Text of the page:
The Air of Scarpa [ Venice, Italy ] This project was completed while in Venice, Italy in a summer studio course. The site was located at the entrance to the Querini Stampalia Museum, touching one of Scarpaâ€™s works. This Museum as well as Scarpaâ€™s numerous works throughout Italy including the Querini Stampalia Foundation Museum renovation, the Olivetti Museum, and his works around the University of Venice were studied in great detail. This project recreates the magic of joint adoration and material clarity which Scarpa was so widely known for. Media: Rhinoceros, SketchUp, Adobe CS5 Photoshop/ Illustrator, Sketchbook Pro for iPad Class: Fourth-Year Architectural Design Studio, Summer 2012 Professor: Timothy Gray 38
COPPER CONNECTIONS STEEL CONNECTIONS
Carlo Scarpa’s exposure of materials in their most natural state and the adoration of the joints of these materials made him one of Venice’s great architects. The multiple uses of one material to create shadow, light, and texture is beautiful and comes out in many of his works.
[ venice, italy ]
SMOOTH FINISH CONCRETE
BRICK STEEL CONNECTIONS
[ sketch and photographs of Scarpa’s work ]
ROUGH FINISH CONCRETE
[ querini stampalia museum ]
[ south elevation ]
[ view from querini stampalia museum entrance ]
[ bridge perspective ]
[ plan view ]
[ east elevation ]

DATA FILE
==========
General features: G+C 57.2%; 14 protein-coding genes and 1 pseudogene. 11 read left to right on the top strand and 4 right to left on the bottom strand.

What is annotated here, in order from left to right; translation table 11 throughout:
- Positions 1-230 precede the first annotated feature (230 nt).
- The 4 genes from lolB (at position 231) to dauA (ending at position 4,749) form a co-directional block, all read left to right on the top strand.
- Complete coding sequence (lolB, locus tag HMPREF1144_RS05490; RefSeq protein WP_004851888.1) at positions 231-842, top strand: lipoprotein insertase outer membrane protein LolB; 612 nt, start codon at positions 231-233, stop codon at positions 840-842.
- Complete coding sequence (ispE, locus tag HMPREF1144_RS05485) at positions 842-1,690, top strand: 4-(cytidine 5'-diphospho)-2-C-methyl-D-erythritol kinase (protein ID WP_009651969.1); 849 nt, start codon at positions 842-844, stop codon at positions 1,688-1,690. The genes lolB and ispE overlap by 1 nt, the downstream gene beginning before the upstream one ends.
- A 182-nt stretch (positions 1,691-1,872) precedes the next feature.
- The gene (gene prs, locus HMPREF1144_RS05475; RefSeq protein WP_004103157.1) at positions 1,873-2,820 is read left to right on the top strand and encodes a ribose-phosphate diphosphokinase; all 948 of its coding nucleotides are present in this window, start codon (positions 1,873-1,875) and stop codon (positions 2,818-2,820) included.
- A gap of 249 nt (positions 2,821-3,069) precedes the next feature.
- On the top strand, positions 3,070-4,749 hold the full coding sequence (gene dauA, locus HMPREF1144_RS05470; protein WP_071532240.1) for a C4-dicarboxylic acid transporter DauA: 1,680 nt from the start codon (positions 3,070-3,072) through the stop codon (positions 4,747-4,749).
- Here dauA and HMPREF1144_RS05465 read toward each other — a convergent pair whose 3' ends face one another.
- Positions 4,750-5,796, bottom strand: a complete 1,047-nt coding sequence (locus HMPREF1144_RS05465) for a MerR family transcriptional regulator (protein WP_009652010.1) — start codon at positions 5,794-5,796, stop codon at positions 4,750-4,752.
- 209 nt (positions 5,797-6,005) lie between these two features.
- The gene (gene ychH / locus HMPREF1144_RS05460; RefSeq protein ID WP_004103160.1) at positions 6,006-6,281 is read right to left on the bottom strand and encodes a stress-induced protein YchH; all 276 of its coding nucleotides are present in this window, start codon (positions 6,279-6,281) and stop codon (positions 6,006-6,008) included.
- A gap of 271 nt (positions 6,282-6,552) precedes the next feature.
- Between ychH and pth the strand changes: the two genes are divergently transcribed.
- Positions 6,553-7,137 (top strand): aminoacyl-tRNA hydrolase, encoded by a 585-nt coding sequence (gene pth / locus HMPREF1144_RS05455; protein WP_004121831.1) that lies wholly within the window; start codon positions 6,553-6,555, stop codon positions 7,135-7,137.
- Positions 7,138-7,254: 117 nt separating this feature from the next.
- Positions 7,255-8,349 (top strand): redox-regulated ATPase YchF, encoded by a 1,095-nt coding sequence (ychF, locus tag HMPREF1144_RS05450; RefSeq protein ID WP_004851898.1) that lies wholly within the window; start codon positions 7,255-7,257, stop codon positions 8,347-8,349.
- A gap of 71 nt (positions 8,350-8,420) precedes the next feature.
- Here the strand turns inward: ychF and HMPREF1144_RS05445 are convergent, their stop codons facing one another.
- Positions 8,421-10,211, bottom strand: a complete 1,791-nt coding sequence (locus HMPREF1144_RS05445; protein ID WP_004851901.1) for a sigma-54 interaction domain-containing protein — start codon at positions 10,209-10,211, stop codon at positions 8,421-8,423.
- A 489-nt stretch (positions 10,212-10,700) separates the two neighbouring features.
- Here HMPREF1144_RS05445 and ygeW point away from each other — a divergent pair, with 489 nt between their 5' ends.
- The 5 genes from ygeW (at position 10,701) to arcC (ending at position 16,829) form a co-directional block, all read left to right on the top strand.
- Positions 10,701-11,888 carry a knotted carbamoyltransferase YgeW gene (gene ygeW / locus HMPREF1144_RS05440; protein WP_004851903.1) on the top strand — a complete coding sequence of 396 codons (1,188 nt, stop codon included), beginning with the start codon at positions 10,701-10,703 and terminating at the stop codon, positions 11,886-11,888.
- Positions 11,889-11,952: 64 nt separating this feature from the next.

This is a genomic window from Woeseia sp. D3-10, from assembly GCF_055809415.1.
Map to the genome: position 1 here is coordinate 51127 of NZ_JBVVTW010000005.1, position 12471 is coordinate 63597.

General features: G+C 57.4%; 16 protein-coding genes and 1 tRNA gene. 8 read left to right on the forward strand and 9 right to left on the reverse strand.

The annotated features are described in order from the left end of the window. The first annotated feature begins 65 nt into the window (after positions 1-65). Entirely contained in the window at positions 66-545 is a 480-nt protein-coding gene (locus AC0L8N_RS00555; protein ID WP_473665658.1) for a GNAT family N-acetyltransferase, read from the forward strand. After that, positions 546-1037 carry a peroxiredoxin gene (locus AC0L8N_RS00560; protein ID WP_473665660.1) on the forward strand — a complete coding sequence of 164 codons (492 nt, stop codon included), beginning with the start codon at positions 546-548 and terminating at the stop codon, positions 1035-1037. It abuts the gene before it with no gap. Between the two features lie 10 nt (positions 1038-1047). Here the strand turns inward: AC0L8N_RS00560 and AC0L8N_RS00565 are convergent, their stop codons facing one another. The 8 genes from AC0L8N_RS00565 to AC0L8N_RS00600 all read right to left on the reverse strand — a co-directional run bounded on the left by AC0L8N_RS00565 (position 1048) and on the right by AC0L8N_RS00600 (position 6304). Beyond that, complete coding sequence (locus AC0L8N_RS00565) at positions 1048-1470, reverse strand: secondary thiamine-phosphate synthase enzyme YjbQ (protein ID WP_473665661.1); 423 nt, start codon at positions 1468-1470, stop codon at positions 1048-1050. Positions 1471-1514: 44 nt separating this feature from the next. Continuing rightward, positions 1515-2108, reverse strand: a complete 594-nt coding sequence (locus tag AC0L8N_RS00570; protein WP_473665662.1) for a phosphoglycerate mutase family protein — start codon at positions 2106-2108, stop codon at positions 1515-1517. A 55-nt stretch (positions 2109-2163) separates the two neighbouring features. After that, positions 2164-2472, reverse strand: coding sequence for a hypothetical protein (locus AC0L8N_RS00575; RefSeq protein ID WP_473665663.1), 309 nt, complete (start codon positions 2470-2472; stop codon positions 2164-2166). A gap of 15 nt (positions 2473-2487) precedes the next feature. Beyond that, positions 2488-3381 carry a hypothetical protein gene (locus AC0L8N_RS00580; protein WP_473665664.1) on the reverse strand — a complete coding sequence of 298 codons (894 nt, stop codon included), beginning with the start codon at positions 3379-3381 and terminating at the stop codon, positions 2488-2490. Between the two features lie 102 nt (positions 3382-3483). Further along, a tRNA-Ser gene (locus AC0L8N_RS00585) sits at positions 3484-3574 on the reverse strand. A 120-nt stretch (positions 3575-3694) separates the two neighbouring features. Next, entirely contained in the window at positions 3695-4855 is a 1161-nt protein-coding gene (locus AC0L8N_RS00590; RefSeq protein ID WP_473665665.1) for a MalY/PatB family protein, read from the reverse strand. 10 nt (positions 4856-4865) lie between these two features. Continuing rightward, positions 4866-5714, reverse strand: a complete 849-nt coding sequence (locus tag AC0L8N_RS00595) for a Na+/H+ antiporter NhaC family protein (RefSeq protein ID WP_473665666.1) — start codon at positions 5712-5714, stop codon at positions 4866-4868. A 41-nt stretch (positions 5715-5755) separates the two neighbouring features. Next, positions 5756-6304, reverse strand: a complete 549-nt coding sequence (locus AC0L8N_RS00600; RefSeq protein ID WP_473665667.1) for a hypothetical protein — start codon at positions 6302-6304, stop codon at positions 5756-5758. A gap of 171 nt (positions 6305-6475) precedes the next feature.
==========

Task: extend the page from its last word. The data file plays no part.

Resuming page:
The copper and steel connection seals the concrete and brick material transition. The rough/smooth textures are broken up by a sharp metal with steel fasteners. This conversation continues onto the hand and guard rails, signifying where users would be comfortably supported by a smooth material, yet protected by the course texture of the rough concrete.
[ bridge details ]
Roubadoux / Cameron Studio [ hand rendered site plan of five small studio homes ]
A Cabin in the Woods [ hand rendered elevation of a small cabin design ]
Notre Dame, Paris [ hand sketch of the Notre Dame, June 2012 ]
Bracken Library [ hand rendered elevation of the ILC project]
United States Eastern Coast Beach House
Santa Fe, New Mexico Townhouse
[ an exploration of structure, material ]
[ mixed-use building in Santa Fe, New Mexico ]
[ Kengo Kuma installation, Siracusa, Sicily ]
Photography & Travel
Design / Build Studio in Indianapolis, IN [ a canopy for the Project Schoolâ€™s two outdoor classrooms was designed and built by myself and ten other students ]
Travling Through Italy and France, Summer 2012
NERUAL ESYLA NAMREHS